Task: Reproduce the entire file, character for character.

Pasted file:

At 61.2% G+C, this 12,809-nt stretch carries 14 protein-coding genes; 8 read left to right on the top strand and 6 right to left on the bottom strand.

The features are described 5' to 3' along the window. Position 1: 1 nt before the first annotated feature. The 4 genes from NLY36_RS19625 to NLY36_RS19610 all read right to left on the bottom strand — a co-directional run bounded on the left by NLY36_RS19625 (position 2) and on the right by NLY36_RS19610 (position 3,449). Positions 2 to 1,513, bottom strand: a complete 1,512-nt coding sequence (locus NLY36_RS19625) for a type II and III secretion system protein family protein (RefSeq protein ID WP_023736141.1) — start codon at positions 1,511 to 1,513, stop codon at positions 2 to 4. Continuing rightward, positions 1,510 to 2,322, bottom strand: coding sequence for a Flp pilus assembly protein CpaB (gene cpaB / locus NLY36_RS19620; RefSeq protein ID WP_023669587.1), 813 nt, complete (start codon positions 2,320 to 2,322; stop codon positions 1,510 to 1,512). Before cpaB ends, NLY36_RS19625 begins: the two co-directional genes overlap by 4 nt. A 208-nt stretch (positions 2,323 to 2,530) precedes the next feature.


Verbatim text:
At 61.2% G+C, this 12,809-nt stretch carries 14 protein-coding genes; 8 read left to right on the top strand and 6 right to left on the bottom strand.

The features are described 5' to 3' along the window. Position 1: 1 nt before the first annotated feature. The 4 genes from NLY36_RS19625 to NLY36_RS19610 all read right to left on the bottom strand — a co-directional run bounded on the left by NLY36_RS19625 (position 2) and on the right by NLY36_RS19610 (position 3,449). Positions 2 to 1,513, bottom strand: a complete 1,512-nt coding sequence (locus NLY36_RS19625) for a type II and III secretion system protein family protein (RefSeq protein ID WP_023736141.1) — start codon at positions 1,511 to 1,513, stop codon at positions 2 to 4. Continuing rightward, positions 1,510 to 2,322, bottom strand: coding sequence for a Flp pilus assembly protein CpaB (gene cpaB / locus NLY36_RS19620; RefSeq protein ID WP_023669587.1), 813 nt, complete (start codon positions 2,320 to 2,322; stop codon positions 1,510 to 1,512). Before cpaB ends, NLY36_RS19625 begins: the two co-directional genes overlap by 4 nt. A 208-nt stretch (positions 2,323 to 2,530) precedes the next feature.